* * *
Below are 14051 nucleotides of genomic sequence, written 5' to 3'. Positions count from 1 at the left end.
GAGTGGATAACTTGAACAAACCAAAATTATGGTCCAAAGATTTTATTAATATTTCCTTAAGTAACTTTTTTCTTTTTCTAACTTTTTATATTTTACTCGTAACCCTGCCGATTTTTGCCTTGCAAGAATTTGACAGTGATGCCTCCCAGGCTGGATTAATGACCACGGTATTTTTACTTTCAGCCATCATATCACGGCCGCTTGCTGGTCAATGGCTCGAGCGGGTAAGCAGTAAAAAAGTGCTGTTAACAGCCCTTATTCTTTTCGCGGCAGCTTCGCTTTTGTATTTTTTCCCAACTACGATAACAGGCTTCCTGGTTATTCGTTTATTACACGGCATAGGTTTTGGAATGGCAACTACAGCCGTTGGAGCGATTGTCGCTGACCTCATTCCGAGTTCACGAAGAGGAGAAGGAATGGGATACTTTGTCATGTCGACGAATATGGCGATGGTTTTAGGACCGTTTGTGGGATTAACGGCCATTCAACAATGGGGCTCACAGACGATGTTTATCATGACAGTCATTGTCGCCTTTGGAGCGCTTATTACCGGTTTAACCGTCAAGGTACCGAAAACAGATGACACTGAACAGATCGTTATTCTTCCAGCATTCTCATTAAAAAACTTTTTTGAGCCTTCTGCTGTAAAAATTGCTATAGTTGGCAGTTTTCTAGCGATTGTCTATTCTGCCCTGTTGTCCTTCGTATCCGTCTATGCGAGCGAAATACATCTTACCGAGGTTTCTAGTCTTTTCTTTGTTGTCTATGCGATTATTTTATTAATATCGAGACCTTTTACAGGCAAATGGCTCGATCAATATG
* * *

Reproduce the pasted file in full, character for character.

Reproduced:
Below are 14051 nucleotides of genomic sequence, written 5' to 3'. Positions count from 1 at the left end.
GAGTGGATAACTTGAACAAACCAAAATTATGGTCCAAAGATTTTATTAATATTTCCTTAAGTAACTTTTTTCTTTTTCTAACTTTTTATATTTTACTCGTAACCCTGCCGATTTTTGCCTTGCAAGAATTTGACAGTGATGCCTCCCAGGCTGGATTAATGACCACGGTATTTTTACTTTCAGCCATCATATCACGGCCGCTTGCTGGTCAATGGCTCGAGCGGGTAAGCAGTAAAAAAGTGCTGTTAACAGCCCTTATTCTTTTCGCGGCAGCTTCGCTTTTGTATTTTTTCCCAACTACGATAACAGGCTTCCTGGTTATTCGTTTATTACACGGCATAGGTTTTGGAATGGCAACTACAGCCGTTGGAGCGATTGTCGCTGACCTCATTCCGAGTTCACGAAGAGGAGAAGGAATGGGATACTTTGTCATGTCGACGAATATGGCGATGGTTTTAGGACCGTTTGTGGGATTAACGGCCATTCAACAATGGGGCTCACAGACGATGTTTATCATGACAGTCATTGTCGCCTTTGGAGCGCTTATTACCGGTTTAACCGTCAAGGTACCGAAAACAGATGACACTGAACAGATCGTTATTCTTCCAGCATTCTCATTAAAAAACTTTTTTGAGCCTTCTGCTGTAAAAATTGCTATAGTTGGCAGTTTTCTAGCGATTGTCTATTCTGCCCTGTTGTCCTTCGTATCCGTCTATGCGAGCGAAATACATCTTACCGAGGTTTCTAGTCTTTTCTTTGTTGTCTATGCGATTATTTTATTAATATCGAGACCTTTTACAGGCAAATGGCTCGATCAATATG